It may not be the go-to source for most pastors, but Parade magazine has released a study on spirituality that churches across the nation should pay attention to.
After surveying more than 1,000 people, Parade found that the majority of Americans no longer follows conventional religion but still considers themselves spiritual. Of the 45 percent of respondents who labeled themselves "religious," seven out of 10 rarely, if ever, participate in a traditional worship service.
"The culture of religion is moving away from ritualism. It’s losing its edge," commented Richard Allen Washington Sr., senior pastor of St. James AME Church in Columbus, Ga. "Each generation views religion differently, and that is the tension that causes surveys like this. Religious ritual itself is good, but the challenge is when the ritual hasn’t equaled the success that many guaranteed would come. Churches have said, ‘If you do these things, you’ll be blessed.’ Unfortunately, they were lying."
Almost 70 percent of the general population says they believe in God, and three-quarters say parents are responsible for providing their children with a religious upbringing. Yet according to Parade, a mere 12 percent believe their religion is the only true faith, while 59 percent say all religions are valid.
It's this seemingly contradictory faith that has become the norm, says Randall Balmer, a professor of American religious history at Barnard College in New York City, and an Episcopal priest. He paints the picture of the prototypical "religious" American: "A good, say, Presbyterian, and yet does tai chi in the park on Sunday Morning, consults the astrological tables in the newspaper and does yoga when she comes home from work at night, and sees no sense of contradiction among these various sorts of activities."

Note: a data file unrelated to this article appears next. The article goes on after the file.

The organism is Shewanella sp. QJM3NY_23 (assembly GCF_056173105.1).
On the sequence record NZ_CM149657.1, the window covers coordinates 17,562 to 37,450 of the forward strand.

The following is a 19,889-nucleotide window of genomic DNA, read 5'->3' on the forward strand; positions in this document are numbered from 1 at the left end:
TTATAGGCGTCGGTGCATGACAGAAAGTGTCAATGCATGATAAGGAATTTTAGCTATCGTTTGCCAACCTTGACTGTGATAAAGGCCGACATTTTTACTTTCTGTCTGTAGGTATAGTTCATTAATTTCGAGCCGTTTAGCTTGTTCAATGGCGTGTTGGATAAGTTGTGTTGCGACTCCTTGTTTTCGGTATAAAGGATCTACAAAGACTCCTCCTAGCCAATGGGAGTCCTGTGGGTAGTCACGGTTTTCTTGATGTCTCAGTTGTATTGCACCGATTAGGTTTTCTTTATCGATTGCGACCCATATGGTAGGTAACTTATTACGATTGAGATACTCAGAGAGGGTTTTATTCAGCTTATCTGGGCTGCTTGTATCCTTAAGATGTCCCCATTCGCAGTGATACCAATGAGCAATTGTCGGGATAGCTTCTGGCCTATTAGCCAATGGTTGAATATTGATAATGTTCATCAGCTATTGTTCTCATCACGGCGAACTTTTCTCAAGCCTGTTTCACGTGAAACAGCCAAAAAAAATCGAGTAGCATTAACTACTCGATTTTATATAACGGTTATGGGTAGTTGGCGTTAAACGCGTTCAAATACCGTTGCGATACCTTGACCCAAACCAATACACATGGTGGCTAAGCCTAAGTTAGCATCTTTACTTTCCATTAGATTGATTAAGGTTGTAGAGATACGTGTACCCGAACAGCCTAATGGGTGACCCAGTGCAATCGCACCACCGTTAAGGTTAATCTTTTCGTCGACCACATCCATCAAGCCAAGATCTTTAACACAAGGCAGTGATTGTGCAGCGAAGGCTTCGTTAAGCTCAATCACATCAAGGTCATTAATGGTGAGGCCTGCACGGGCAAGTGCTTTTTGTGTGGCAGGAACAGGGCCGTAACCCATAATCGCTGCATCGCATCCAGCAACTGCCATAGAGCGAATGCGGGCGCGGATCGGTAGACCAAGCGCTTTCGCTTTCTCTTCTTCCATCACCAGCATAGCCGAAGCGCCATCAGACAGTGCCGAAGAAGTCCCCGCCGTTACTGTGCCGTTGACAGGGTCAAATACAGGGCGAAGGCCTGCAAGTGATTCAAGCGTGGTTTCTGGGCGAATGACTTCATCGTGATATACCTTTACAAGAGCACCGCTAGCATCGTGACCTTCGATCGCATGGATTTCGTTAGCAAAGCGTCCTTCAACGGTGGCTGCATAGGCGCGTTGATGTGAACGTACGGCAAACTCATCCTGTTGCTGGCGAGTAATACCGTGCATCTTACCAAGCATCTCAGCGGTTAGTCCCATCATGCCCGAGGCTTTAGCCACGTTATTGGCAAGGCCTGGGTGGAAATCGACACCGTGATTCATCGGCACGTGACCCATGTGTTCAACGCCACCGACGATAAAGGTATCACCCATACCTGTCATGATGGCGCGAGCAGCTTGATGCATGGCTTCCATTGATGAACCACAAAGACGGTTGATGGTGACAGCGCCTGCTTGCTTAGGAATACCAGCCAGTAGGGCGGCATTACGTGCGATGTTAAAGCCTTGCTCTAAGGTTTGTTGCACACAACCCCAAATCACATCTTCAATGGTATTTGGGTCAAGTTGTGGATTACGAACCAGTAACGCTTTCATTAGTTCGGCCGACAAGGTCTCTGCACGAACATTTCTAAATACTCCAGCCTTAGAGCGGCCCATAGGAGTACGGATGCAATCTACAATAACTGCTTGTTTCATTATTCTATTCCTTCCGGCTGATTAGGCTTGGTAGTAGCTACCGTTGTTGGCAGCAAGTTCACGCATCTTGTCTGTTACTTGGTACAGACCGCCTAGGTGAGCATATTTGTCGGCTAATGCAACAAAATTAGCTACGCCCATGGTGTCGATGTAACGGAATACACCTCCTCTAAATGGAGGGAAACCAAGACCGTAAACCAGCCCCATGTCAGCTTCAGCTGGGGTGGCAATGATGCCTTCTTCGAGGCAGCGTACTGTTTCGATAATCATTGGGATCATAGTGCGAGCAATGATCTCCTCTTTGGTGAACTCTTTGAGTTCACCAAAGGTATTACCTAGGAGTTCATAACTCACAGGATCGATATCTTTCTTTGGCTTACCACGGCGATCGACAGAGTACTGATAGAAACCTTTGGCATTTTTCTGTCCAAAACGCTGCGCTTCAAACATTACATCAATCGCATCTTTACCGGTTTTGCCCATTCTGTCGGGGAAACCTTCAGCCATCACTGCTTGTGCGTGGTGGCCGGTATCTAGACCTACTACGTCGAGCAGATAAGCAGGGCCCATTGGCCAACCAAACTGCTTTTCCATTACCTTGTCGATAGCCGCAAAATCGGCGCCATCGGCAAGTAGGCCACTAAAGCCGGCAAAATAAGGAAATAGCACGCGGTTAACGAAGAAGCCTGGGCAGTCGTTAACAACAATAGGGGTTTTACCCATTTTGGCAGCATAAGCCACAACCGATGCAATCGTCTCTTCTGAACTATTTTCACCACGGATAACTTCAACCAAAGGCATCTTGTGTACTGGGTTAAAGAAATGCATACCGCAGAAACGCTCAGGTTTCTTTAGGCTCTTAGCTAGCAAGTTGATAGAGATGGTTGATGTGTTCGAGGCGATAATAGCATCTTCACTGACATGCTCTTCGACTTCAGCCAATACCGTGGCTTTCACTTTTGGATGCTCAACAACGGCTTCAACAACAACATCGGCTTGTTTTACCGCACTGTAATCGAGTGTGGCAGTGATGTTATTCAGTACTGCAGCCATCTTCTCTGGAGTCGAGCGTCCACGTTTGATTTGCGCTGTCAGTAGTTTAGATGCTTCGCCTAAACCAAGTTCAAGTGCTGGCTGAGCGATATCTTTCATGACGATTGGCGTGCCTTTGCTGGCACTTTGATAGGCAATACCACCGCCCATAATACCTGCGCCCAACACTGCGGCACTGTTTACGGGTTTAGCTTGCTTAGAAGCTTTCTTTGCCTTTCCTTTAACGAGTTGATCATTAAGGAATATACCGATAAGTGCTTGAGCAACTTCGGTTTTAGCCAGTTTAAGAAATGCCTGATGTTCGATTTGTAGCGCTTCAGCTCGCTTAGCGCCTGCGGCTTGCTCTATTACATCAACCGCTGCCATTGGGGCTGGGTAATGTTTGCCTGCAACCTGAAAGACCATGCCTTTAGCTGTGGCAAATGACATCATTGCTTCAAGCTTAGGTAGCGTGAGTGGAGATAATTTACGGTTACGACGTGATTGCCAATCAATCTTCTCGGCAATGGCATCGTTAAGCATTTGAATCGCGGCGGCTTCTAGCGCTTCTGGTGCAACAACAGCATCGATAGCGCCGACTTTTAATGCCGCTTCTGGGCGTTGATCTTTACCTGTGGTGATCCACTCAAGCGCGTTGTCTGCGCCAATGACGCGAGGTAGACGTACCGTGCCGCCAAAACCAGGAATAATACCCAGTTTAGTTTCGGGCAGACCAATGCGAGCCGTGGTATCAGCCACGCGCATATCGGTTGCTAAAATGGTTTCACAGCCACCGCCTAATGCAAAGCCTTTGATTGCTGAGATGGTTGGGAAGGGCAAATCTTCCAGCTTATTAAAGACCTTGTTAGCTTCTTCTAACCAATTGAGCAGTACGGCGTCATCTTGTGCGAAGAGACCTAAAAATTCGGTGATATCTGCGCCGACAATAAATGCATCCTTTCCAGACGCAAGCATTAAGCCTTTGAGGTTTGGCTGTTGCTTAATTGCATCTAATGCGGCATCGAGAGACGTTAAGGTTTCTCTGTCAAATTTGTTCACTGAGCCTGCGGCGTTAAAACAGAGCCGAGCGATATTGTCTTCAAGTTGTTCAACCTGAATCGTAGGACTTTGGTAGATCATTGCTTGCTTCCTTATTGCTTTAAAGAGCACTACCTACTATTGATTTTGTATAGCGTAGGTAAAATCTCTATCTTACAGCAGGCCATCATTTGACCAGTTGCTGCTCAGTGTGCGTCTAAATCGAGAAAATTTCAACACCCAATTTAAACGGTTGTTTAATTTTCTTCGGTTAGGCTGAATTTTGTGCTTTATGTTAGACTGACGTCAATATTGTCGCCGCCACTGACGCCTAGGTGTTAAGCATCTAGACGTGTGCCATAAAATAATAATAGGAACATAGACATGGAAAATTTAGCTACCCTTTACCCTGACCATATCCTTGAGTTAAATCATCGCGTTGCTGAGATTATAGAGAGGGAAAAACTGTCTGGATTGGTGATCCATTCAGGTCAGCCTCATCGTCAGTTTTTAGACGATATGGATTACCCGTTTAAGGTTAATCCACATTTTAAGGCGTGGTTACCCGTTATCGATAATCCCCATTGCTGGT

Balmer chalks it up to a choose-your-own-spirituality that has emerged from the stains of traditional religion, blended with a lifestyle of American consumerism. "You have all these religious options out there, and we Americans are good consumers," he says. "And the criterion seems to be, what can this do for me? How can this make me a better person? How can this make me happier?"
Says Washington: "I’m concerned about Christianity because far too many people need to know the unconditional love of God. They’re not seeing ‘Love God and love your neighbor.’ It’s frustrating." [parade.com, 10/4/09; ledger-enquirer.com, 10/4/09; cbsnews.com, 10/4/09]